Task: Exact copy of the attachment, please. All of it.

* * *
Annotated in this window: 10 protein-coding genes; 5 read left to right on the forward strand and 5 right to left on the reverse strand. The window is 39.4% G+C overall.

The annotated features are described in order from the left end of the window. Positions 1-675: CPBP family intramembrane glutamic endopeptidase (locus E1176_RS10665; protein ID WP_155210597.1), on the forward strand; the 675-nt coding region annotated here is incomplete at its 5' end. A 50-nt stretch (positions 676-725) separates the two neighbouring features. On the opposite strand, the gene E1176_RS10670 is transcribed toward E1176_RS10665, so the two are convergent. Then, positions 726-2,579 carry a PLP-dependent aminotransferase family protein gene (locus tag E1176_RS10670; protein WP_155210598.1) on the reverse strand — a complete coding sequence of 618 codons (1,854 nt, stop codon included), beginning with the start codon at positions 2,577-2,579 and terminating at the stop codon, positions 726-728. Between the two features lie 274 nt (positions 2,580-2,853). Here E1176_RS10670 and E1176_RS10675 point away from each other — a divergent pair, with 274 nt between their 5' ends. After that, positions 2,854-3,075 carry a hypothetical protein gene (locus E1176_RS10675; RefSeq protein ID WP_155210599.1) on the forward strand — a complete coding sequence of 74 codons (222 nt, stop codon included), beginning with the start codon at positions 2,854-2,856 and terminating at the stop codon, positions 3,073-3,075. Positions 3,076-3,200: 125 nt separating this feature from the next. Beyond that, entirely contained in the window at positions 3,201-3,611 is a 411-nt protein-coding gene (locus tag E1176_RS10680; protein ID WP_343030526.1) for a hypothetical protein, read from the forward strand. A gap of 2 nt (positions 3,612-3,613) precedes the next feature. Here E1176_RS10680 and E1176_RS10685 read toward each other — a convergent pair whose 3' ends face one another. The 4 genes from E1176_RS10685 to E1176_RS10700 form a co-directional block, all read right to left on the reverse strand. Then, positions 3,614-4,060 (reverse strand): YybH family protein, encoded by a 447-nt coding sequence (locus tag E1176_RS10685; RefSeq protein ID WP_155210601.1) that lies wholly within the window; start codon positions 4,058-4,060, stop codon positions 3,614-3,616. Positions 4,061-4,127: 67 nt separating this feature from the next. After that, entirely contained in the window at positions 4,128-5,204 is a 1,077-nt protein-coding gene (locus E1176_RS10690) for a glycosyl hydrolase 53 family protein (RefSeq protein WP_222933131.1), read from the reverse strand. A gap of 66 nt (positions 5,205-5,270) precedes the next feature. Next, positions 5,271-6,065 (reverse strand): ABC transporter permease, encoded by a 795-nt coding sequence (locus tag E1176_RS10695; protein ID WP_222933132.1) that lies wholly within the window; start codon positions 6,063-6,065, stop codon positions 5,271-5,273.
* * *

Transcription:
Annotated in this window: 10 protein-coding genes; 5 read left to right on the forward strand and 5 right to left on the reverse strand. The window is 39.4% G+C overall.

The annotated features are described in order from the left end of the window. Positions 1-675: CPBP family intramembrane glutamic endopeptidase (locus E1176_RS10665; protein ID WP_155210597.1), on the forward strand; the 675-nt coding region annotated here is incomplete at its 5' end. A 50-nt stretch (positions 676-725) separates the two neighbouring features. On the opposite strand, the gene E1176_RS10670 is transcribed toward E1176_RS10665, so the two are convergent. Then, positions 726-2,579 carry a PLP-dependent aminotransferase family protein gene (locus tag E1176_RS10670; protein WP_155210598.1) on the reverse strand — a complete coding sequence of 618 codons (1,854 nt, stop codon included), beginning with the start codon at positions 2,577-2,579 and terminating at the stop codon, positions 726-728. Between the two features lie 274 nt (positions 2,580-2,853). Here E1176_RS10670 and E1176_RS10675 point away from each other — a divergent pair, with 274 nt between their 5' ends. After that, positions 2,854-3,075 carry a hypothetical protein gene (locus E1176_RS10675; RefSeq protein ID WP_155210599.1) on the forward strand — a complete coding sequence of 74 codons (222 nt, stop codon included), beginning with the start codon at positions 2,854-2,856 and terminating at the stop codon, positions 3,073-3,075. Positions 3,076-3,200: 125 nt separating this feature from the next. Beyond that, entirely contained in the window at positions 3,201-3,611 is a 411-nt protein-coding gene (locus tag E1176_RS10680; protein ID WP_343030526.1) for a hypothetical protein, read from the forward strand. A gap of 2 nt (positions 3,612-3,613) precedes the next feature. Here E1176_RS10680 and E1176_RS10685 read toward each other — a convergent pair whose 3' ends face one another. The 4 genes from E1176_RS10685 to E1176_RS10700 form a co-directional block, all read right to left on the reverse strand. Then, positions 3,614-4,060 (reverse strand): YybH family protein, encoded by a 447-nt coding sequence (locus tag E1176_RS10685; RefSeq protein ID WP_155210601.1) that lies wholly within the window; start codon positions 4,058-4,060, stop codon positions 3,614-3,616. Positions 4,061-4,127: 67 nt separating this feature from the next. After that, entirely contained in the window at positions 4,128-5,204 is a 1,077-nt protein-coding gene (locus E1176_RS10690) for a glycosyl hydrolase 53 family protein (RefSeq protein WP_222933131.1), read from the reverse strand. A gap of 66 nt (positions 5,205-5,270) precedes the next feature. Next, positions 5,271-6,065 (reverse strand): ABC transporter permease, encoded by a 795-nt coding sequence (locus tag E1176_RS10695; protein ID WP_222933132.1) that lies wholly within the window; start codon positions 6,063-6,065, stop codon positions 5,271-5,273.